The West's Awakeby Cormac MacConnell
- Bishop Eamon Casey served us well, and deserves our prayers
- A lovely tale of island life in the paradise of West Clare
- The Boarding Out orphan was a wonderful pick
- How do the Irish regard their American visitors? With pride
- Absolutely no relation to US Republican politician Mitch McConnell
That's rare in Ireland. I never met a female Paddy before, though I've heard of a few. Given the days we are living through, with the name of our national saint featuring in headlines all over the world, meeting Paddy focused my zany mind on something I mentioned here en passant a few years ago but would like to return to again if I may.
It is about the deeply revealing and nuanced way, certainly here in Ireland, in which the name Patrick is borne through life by those many thousands who were baptized with it. I don't know what the situation is on that front in Irish America, but I'm fascinated by the deeply coded and indicative elements of it on home ground.
The truth is that the many variants of the name Patrick in common usage through the four home provinces are priceless in giving the rest of us a clue about the social width and depth of the stranger Patrick we are meeting either for business or pleasure.
And I was also taught the shamrock is so special to us as a symbol of the Irish because St. Patrick used a fistful of shamrock on the Hill of Tara to explain the mystery of the Holy Trinity to the pagans around him at that historic site. Take another shot from the bottle... The facts are that the first four letters of the word shamrock are brutally and cruelly accurate.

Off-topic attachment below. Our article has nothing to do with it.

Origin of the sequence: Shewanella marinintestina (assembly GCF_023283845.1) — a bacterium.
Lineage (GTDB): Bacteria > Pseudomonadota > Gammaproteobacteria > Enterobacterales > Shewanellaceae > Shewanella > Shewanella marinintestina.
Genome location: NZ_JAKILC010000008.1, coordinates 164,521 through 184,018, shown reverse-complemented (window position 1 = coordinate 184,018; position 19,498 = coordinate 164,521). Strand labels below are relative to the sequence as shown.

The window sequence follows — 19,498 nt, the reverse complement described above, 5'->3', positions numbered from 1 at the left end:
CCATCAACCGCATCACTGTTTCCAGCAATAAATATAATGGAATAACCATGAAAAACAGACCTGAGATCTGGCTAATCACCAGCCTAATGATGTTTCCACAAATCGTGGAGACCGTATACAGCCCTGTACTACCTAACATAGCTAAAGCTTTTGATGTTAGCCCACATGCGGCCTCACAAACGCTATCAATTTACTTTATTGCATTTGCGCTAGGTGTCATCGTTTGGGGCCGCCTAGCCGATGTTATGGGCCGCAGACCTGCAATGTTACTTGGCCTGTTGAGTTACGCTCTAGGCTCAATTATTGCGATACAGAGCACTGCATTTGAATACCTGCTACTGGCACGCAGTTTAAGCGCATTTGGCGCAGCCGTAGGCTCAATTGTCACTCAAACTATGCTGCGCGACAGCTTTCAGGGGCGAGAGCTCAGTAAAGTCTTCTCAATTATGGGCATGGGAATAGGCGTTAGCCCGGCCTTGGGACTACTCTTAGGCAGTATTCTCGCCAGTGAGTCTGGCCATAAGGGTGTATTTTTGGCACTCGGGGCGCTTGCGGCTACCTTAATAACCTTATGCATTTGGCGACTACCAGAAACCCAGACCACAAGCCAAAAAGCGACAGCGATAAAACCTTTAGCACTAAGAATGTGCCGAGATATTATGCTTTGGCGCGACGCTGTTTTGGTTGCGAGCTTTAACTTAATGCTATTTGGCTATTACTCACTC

The facts are that there is no evidence at all that St. Patrick used the delicate little plant as a conversion tool at Tara or anywhere else for that matter.
The facts are that he never mentioned shamrock in his many writings about his conversion campaign at that time. The facts are that any link between the good saint and shamrock did not appear until English writers and botanists began mentioning the myth as hearsay about 1571.
If you are acquainted with such a special man then treasure the friendship because it is rare and priceless.
The apple tree grew sturdily in the front garden just a few yards from the farmhouse front door. It was a special tree because it bore a good crop of Sheepsnout apples every autumn.
The apples are aptly named because they are ribbed like the snout of a real sheep, long and green-skinned and the sweetest fruit of their kind. They are also quite rare, and Annie Naughton was very proud of them always.